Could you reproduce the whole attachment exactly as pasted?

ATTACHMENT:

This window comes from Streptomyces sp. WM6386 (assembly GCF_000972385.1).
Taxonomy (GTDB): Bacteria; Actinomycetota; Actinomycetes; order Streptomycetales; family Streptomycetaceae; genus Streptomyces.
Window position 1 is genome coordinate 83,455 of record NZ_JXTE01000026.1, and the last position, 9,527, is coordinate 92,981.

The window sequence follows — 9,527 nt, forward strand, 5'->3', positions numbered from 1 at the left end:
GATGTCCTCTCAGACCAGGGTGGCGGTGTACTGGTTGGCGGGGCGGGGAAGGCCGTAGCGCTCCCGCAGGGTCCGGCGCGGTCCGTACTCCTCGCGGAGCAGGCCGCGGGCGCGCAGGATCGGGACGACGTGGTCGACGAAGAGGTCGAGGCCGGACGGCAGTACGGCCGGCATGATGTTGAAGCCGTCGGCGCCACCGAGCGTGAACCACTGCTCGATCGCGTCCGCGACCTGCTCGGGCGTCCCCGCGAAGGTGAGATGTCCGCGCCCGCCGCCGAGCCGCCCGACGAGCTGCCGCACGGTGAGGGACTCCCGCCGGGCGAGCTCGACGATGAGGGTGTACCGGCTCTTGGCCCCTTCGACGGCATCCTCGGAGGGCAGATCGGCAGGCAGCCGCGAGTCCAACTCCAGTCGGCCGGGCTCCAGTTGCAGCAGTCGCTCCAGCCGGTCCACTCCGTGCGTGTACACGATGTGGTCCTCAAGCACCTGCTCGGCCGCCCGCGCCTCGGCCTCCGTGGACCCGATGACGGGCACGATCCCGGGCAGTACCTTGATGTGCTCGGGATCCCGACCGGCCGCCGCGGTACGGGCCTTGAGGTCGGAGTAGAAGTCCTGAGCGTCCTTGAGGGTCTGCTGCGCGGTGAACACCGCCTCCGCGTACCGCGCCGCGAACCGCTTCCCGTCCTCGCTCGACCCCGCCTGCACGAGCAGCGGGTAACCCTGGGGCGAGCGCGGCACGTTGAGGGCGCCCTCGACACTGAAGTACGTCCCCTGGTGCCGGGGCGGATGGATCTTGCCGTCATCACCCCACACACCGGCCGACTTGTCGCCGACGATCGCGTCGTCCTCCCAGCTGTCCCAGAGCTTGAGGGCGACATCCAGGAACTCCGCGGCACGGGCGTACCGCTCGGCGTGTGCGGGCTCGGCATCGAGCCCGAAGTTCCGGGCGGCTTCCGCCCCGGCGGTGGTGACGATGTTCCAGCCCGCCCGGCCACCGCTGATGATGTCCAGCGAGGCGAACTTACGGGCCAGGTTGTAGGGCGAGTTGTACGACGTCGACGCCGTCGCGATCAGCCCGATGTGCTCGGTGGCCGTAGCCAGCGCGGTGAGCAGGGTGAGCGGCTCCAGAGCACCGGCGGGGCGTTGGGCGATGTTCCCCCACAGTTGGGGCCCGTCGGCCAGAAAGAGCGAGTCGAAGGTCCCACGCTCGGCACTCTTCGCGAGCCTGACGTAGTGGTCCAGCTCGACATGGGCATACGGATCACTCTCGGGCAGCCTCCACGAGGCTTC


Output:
This window comes from Streptomyces sp. WM6386 (assembly GCF_000972385.1).
Taxonomy (GTDB): Bacteria; Actinomycetota; Actinomycetes; order Streptomycetales; family Streptomycetaceae; genus Streptomyces.
Window position 1 is genome coordinate 83,455 of record NZ_JXTE01000026.1, and the last position, 9,527, is coordinate 92,981.

The window sequence follows — 9,527 nt, forward strand, 5'->3', positions numbered from 1 at the left end:
GATGTCCTCTCAGACCAGGGTGGCGGTGTACTGGTTGGCGGGGCGGGGAAGGCCGTAGCGCTCCCGCAGGGTCCGGCGCGGTCCGTACTCCTCGCGGAGCAGGCCGCGGGCGCGCAGGATCGGGACGACGTGGTCGACGAAGAGGTCGAGGCCGGACGGCAGTACGGCCGGCATGATGTTGAAGCCGTCGGCGCCACCGAGCGTGAACCACTGCTCGATCGCGTCCGCGACCTGCTCGGGCGTCCCCGCGAAGGTGAGATGTCCGCGCCCGCCGCCGAGCCGCCCGACGAGCTGCCGCACGGTGAGGGACTCCCGCCGGGCGAGCTCGACGATGAGGGTGTACCGGCTCTTGGCCCCTTCGACGGCATCCTCGGAGGGCAGATCGGCAGGCAGCCGCGAGTCCAACTCCAGTCGGCCGGGCTCCAGTTGCAGCAGTCGCTCCAGCCGGTCCACTCCGTGCGTGTACACGATGTGGTCCTCAAGCACCTGCTCGGCCGCCCGCGCCTCGGCCTCCGTGGACCCGATGACGGGCACGATCCCGGGCAGTACCTTGATGTGCTCGGGATCCCGACCGGCCGCCGCGGTACGGGCCTTGAGGTCGGAGTAGAAGTCCTGAGCGTCCTTGAGGGTCTGCTGCGCGGTGAACACCGCCTCCGCGTACCGCGCCGCGAACCGCTTCCCGTCCTCGCTCGACCCCGCCTGCACGAGCAGCGGGTAACCCTGGGGCGAGCGCGGCACGTTGAGGGCGCCCTCGACACTGAAGTACGTCCCCTGGTGCCGGGGCGGATGGATCTTGCCGTCATCACCCCACACACCGGCCGACTTGTCGCCGACGATCGCGTCGTCCTCCCAGCTGTCCCAGAGCTTGAGGGCGACATCCAGGAACTCCGCGGCACGGGCGTACCGCTCGGCGTGTGCGGGCTCGGCATCGAGCCCGAAGTTCCGGGCGGCTTCCGCCCCGGCGGTGGTGACGATGTTCCAGCCCGCCCGGCCACCGCTGATGATGTCCAGCGAGGCGAACTTACGGGCCAGGTTGTAGGGCGAGTTGTACGACGTCGACGCCGTCGCGATCAGCCCGATGTGCTCGGTGGCCGTAGCCAGCGCGGTGAGCAGGGTGAGCGGCTCCAGAGCACCGGCGGGGCGTTGGGCGATGTTCCCCCACAGTTGGGGCCCGTCGGCCAGAAAGAGCGAGTCGAAGGTCCCACGCTCGGCACTCTTCGCGAGCCTGACGTAGTGGTCCAGCTCGACATGGGCATACGGATCACTCTCGGGCAGCCTCCACGAGGCTTC